The best scares should always leave a scar. Anything less is a mere parlor trick, immediately affecting, but just as quickly forgotten. Resident Evil has always had a particular penchant for leaving permanent marks on the psyche – its scares leaving scars on generations of players over the past 25 years. On May 7, Capcom is returning with Resident Evil Village, and it wants your attempt to survive its horrors to be something you'll never forget.
If our peek at how Sanguis Virginis is made in the PS5 Resident Evil Maiden demo was any indication, Resident Evil Village is going to carve its marks deep beneath the skin, and, according to Capcom, we haven't seen anything yet. "One of the central themes of the Resident Evil series is horror or fear, and I would just warn you not to take anything you've seen so far as an indication that you can relax in terms of horror content," game director Morimasa Sato teases, speaking to Edge Magazine in issue #356. "There are plenty of intense and horrifying scenes in the game, but we've chosen to leave those for you to experience by yourself."
Stand your ground
Resident Evil 7: Biohazard was a fearless reinvention of a series in desperate need of it. By letting us take simultaneous control of both camera and character, Biohazard shifted our vantage point from viewer to victim. It was an impressive sleight of hand, trapping us in the body of a protagonist as terrified of the scenario that lay before him as we were as players to experience it.
With this change of perspective, Capcom effectively cultivated a vibe of fear and loathing in Louisiana, and that's something the team is eager to explore further in Resident Evil Village. "I think of the Resident Evil series as horror movies with the player in the starring role," Sato explained last year (opens in new tab), speaking to the power of the returning first-person camera. "We've put a lot of emphasis on letting you play the game the way you would act if you were there in real life – letting you plan, face, and overcome obstacles as if you were there in person."
Capcom has spent the last three years focused on refining these elements. Sanding down the sharp edges of Resident Evil 7's combat system and expanding the scope and depth of the playable space in Resident Evil Village. However, the game could have taken a different path entirely. "There were originally some opinions within the team saying that third-person perspective might bring a different kind of combat experience," Sato tells Edge, "But I believe that the first-person perspective allows us to express the more up-close-and-personal fear and desperation of Ethan's story."
Resident Evil Village is far more dangerous of a situation than the one presented in RE7. There are wider and more vertical spaces to navigate, greater numbers of enemies to outmaneuver, and more intelligent threats to combat. Thankfully, Ethan has taken a couple of self-defense classes since we last saw him. "Resident Evil games aren't about proactively hunting down enemies, but rather facing up against horrific enemies for your own survival. When we were designing Resident Evil 7 – a game which was very much focused on the horror aspect of the series – it felt like a natural conclusion that a system was needed during combat for guarding against enemy attacks."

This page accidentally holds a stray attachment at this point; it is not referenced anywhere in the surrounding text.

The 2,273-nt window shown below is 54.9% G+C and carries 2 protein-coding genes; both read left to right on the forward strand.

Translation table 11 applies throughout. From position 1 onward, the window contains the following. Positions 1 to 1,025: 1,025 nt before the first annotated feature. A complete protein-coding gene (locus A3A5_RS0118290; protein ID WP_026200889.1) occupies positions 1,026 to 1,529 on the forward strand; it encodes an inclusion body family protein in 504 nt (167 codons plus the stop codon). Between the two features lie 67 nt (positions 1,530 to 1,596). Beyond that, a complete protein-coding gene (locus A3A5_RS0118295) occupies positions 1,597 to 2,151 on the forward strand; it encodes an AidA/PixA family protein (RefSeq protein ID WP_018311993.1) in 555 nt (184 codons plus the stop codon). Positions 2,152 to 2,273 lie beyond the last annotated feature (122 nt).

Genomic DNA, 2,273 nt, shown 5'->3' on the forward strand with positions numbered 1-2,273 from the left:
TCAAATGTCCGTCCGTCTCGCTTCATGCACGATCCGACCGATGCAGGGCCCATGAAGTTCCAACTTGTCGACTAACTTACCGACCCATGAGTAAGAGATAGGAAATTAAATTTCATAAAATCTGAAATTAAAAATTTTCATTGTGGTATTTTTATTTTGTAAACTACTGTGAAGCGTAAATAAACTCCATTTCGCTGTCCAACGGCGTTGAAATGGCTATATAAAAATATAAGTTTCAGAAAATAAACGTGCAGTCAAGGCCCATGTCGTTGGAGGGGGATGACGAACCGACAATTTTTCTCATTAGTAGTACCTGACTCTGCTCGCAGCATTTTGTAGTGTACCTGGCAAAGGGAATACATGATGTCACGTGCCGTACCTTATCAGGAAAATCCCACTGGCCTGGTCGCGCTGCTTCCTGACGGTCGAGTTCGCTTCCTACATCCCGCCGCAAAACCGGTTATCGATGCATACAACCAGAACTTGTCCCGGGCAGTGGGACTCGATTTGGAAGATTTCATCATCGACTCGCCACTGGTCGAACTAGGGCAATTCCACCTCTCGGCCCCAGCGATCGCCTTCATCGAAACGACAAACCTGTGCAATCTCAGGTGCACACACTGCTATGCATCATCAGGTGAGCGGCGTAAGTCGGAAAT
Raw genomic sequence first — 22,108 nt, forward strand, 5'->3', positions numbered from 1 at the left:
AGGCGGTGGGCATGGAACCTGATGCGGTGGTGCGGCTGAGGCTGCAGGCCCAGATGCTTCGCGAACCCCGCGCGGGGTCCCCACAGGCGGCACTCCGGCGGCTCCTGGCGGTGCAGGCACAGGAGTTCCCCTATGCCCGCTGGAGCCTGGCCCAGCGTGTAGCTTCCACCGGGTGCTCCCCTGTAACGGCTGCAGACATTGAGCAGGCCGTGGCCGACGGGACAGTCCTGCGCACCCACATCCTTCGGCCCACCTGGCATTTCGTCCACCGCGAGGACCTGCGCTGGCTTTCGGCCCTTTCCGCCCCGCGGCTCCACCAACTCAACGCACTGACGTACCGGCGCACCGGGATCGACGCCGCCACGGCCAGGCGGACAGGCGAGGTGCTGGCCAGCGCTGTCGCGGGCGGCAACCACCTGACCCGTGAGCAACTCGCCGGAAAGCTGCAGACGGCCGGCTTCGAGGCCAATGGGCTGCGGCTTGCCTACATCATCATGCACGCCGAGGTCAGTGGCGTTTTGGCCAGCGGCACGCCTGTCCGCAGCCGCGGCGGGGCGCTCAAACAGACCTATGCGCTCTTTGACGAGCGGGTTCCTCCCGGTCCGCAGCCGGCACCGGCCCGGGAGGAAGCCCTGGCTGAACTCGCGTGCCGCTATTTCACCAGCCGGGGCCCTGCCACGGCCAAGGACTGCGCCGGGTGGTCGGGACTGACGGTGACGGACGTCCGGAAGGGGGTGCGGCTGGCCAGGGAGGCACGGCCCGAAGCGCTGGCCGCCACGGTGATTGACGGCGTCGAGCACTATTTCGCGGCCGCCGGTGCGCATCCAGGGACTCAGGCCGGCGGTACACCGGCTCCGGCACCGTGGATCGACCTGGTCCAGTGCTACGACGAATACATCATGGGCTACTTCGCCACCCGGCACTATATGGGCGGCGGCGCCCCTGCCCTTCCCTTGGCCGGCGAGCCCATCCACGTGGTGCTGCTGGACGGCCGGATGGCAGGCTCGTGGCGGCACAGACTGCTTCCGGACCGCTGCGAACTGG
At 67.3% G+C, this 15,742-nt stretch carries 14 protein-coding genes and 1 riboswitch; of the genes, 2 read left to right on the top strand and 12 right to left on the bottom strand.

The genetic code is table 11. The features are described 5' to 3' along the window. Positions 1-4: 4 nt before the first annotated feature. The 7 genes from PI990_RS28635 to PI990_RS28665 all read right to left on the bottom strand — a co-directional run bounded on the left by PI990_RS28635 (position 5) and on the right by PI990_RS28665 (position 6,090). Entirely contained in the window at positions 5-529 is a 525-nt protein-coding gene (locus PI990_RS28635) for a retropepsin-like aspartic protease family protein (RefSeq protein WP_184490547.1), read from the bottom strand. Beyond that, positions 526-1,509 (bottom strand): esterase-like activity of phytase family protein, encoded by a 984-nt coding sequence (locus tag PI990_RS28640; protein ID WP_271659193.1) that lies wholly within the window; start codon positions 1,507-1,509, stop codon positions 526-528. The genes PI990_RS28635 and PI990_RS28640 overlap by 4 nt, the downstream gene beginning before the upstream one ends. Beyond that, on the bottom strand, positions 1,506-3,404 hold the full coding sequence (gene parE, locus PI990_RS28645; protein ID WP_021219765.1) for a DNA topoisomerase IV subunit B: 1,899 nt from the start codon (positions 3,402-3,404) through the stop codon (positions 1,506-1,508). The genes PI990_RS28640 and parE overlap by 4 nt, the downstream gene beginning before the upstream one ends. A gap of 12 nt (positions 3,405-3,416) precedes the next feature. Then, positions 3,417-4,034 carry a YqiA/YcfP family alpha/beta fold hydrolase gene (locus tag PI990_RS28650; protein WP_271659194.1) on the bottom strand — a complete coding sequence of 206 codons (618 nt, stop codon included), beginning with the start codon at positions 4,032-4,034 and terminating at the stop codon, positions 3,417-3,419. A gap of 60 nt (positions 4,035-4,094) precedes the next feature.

Sato continues, telling Edge: "Then, for Resident Evil Village, we evolved this system further by having a button input to guard – and thus take less damage from an attack – and then with a further input push an enemy away for a chance to counter-attack with your gun. It's a very effective system when trying to survive in the game, but it's still, first and foremost, an emergency measure – it's by no means central to the combat."
Like in Resident Evil 7, combat should be treated as a last resort. In the playable teaser for PS5, movement is methodical – your turning circle slow and purposeful, designed to make you think carefully about every action taken. Given the type of threats you'll be encountering throughout Resident Evil Village, there's no harm in turning away from danger. If anything, that tactic might be encouraged, should you want to see Ethan's mission through to the end.
Ethan Winters returns
Ethan Winters understands the scars of surviving horror better than most. He might have made it through the Dulvey incident alive, but he is still haunted by its aftermath. In Resident Evil Village, the ghosts of Ethan's past will reemerge and come bearing a familiar face. "Following the events of Resident Evil 7: Biohazard, Mia and Ethan start a new life in Eastern Europe, under the protection of the BSAA," producer Peter Fabiano tells Official PlayStation Magazine in issue #185. "That all comes to an end when Chris [Redfield] kidnaps their daughter, forcing Ethan to search through the eponymous village in an attempt to get her back."